IT Skeptic blog says:
“I once complained to an ISO9000 Manager about the rambling drivelling emails he broadcast every week. He replied: “You don’t understand. My system is assessed by the auditors by the quantity of material I put out”. ISO9000 is quite capable of generating a lot of heat with very little light.”
This could have come from Dilbert.
The IT Skeptic blog estimates the value of the market for the latest accreditation fad in IT:
“The lesson of history is clear: you don’t win on quality. Build it and they won’t come. If you want to be #1 you have to out-market them. In this instance, that means big but not extraordinary resources.
Don’t think this is such a big task. ITIL V3 was written by a dozen people. The worldwide launch reputedly cost about $7 million. The IT Skeptic reckons the market is worth about $5 billion per year (my very own Crap Factoid!). Say $50 million and fifty person-years would be a small investment to generate such a market. Bill keeps that sort of money in his hip pocket.”
A nice little business for some.
As the UK state monopoly provider for accreditation services, UKAS is subject to price regulation much like BT or the Royal Mail.
Unfortunately these controls have not yet returned UKAS to checking balance calibrations. However, the organisation operates on very narrow margins. Its cash-flow is precarious. That’s why invoices arrive a day or two after inspections. That’s why the credit controller calls so quickly afterwards. It’s why so few victims ever lose accreditation. If UKAS assured quality as it claims, and enforced it, the organisation could bankrupt itself. It is not simply another aspect of the organisation’s obsessiveness.
ISO 9001 registrations have been falling markedly. The exception is in the emerging economies that have been told accreditation will permit them access to western markets. These are the largest victims of ISO marketplace coercion.
IT Skeptic also carries a simple summary of why ISO 9000 is bad:
“I’m genuinely surprised to hear you promoting ISO 9000. There has been a precipitous fall in ISO 9000 usage, particularly among those that were first to jump on the bandwagon. Registration is on the decline in Britain, France and Germany. By all objective measures, the trend is downward.
Yes, there is growth in other markets. China and Rumania, for example, see it as the ticket to global markets and the European union, respectively. Japan’s adoption is considerable because of market-place coercion; the mantra is ‘you comply or we won’t buy’. (Though Toyota abandoned the standard long ago.) Its doubtful ISO 9000 would have survived without marketplace coercion. This is simply no evidence of its intrinsic value. It’s value to IT-based services is a dubious proposition.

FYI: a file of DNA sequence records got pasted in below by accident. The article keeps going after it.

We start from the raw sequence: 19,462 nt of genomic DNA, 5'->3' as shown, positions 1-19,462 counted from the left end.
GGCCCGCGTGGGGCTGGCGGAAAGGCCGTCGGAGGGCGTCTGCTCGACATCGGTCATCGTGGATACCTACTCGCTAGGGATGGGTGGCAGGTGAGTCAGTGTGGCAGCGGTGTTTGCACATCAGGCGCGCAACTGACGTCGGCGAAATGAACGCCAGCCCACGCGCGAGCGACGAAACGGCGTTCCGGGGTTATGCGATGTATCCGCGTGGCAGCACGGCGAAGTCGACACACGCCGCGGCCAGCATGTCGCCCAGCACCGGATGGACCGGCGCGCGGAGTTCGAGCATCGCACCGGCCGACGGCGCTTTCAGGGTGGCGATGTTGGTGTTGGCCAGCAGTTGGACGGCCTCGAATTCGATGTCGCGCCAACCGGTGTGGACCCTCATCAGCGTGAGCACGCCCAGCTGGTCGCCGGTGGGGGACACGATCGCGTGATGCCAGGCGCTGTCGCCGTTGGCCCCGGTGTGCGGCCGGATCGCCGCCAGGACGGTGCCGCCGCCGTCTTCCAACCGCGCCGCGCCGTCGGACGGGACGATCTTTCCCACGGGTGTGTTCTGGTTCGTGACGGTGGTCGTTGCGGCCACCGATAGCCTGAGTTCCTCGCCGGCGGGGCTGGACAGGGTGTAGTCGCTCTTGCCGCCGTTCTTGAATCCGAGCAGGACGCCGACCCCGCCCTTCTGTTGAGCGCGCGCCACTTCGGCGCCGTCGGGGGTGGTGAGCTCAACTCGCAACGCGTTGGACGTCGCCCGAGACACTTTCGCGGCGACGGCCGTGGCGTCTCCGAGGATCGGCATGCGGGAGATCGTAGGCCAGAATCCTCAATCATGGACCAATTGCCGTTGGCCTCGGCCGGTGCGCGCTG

John Seddon, one of the most vocal skeptics on ISO 9000, sums it up in this list. (ITIL appears to have noted at least a few of these issues in its latest incarnation):
1. ISO 9000 encourages organisations to act in ways which make things worse for their customers
2. Quality by inspection is not quality
3. ISO 9000 starts from the flawed presumption that work is best controlled by specifying and
4. The typical method of implementation is bound to cause sub-optimization of performance
5. The Standard relies too much on people’s, and in particular assessors’, interpretation of
6. The Standard promotes, encourages, and explicitly demands actions which cause suboptimization
7. When people are subjected to external controls, they will be inclined to pay attention to
only those things which are affected by the controls.
8. ISO 9000 has discouraged managers from learning about the theory of variation.
9. ISO 9000 has failed to foster good customer-supplier relations
10. As an intervention, ISO 9000 has not encouraged managers to think differently.”
We have also seen the ISO process for OOXML perverted to such a degree that its credibility as a means of technical standardisation has been heavily questioned.